[Moments of Adoration]
Lunchtime ficlet. Title from Carl Sandberg's "Have Me."
"I can do it, Sam. I can get Elizabeth back."
He is earnest and eager and so very sure, and it breaks her heart to watch his face harden a little more each time she shakes her head. Her response becomes a mantra: "Bring me a plan that has a chance of working, and I'll back you all the way."
And so he does. Sometimes she says no outright, before he can even get into the particulars. Sometimes they sit for hours and work and rework a plan until they can't stand the sight of each other. Sometimes she's so close to saying yes, yes you can go, go now, because even though it's still suicide, it's nothing crazier than what she's come up with before. But before she wasn't in another galaxy, responsible for 200 lives, for John's life, and Teyla's and Ronon's and Rodney's.
Sometimes she misses before so much it's like an ache in her gut that will never be filled.
It's plan number seventeen, version three, that breaks them both. Rodney and Ronon are in the infirmary, courtesy of the team's last mission, half the botany staff has been quarantined due to a contagious rash, the talks with the Ileythlad have broken down for the third time, and John has followed her on her midnight run. His words take on the cadence of their pounding feet as he dogs her heels for almost two miles.
"It's a good plan, Colonel," John shouts as she finally pushes harder and pulls away from him, and it breaks the rhythm.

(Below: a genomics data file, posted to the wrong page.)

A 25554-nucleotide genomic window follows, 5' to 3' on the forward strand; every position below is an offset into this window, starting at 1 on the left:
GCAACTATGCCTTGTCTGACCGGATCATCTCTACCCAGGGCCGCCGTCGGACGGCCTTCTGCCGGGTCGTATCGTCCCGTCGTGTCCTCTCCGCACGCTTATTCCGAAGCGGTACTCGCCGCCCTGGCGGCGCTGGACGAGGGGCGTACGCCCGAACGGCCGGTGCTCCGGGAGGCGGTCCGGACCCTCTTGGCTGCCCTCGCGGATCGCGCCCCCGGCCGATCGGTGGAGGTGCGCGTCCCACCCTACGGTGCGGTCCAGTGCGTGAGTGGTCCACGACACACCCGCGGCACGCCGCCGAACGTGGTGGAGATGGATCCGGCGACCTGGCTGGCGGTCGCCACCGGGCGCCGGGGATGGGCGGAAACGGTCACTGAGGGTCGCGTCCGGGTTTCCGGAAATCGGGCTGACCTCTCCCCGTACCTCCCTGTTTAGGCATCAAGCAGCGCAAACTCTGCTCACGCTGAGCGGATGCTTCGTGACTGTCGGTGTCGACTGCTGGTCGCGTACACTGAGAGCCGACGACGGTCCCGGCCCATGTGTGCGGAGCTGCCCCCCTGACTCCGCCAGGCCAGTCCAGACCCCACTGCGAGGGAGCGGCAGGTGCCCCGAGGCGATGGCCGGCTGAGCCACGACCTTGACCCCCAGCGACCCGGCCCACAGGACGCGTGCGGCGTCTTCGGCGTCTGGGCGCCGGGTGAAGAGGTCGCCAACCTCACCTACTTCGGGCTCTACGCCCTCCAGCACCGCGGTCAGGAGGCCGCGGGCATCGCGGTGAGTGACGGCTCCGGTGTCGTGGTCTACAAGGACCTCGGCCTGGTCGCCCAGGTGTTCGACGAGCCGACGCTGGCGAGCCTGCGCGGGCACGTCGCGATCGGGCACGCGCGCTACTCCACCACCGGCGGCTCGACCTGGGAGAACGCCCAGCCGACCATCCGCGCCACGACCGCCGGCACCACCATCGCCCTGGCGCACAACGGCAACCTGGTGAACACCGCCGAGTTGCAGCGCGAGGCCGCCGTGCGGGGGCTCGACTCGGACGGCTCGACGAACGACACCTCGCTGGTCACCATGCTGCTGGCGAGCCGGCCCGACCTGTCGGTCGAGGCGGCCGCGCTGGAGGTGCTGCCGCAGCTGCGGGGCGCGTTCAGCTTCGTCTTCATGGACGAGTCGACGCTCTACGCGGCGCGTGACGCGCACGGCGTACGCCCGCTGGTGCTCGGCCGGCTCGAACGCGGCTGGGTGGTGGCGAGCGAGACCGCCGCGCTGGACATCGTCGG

Sam falters to a stop, bending to rest her hands on her knees and gulp down a few deep breaths. "It's not good enough."
His inarticulate cry of frustration echoes around them, and when she straightens, his hands are balled into fists. "You just don't get it, do you! You don't get what's happening to her!"
Sam's not exactly sure how her water bottle ends up smashed against the wall a few feet away from him, and John takes a step back when she says, "You don't get it. I'm probably the only person in the god-damned universe who understands exactly what is happening to her."
She leaves him standing there, water puddling around his sneakers, and she runs.
The next day he comes back, not contrite, but not reproachful when she opens her door to find him standing there. "Make me understand," is all he says.
And so she does. Out on the tiny balcony attached to her quarters, she tells John what she's never dared tell anyone: the exact details of how Fifth took apart her mind, over and over and over. Taking bits of her memories and leaving nightmares in their place. She tells him that even now, sometimes, when she wakes, she's never sure if it's real. If she's real. That she will walk through an entire day expecting to have the walls break apart and crawl over her skin when she turns the next corner.
When she falls silent, they both ignore that her cheeks are wet, and that her hands are shaking. "You know," John says, "all that is only going to make me try harder."
When he leaves he stands in front of the door for almost a full minute before he says, slowly, as if he's regretting the words even as they leave his mouth, "Will there even be something left of her to bring home?"
If she's strong enough, Sam wants to say. If we get to her soon enough. If, if, if ...
"Yes, of course," she lies, and they both ignore that, too.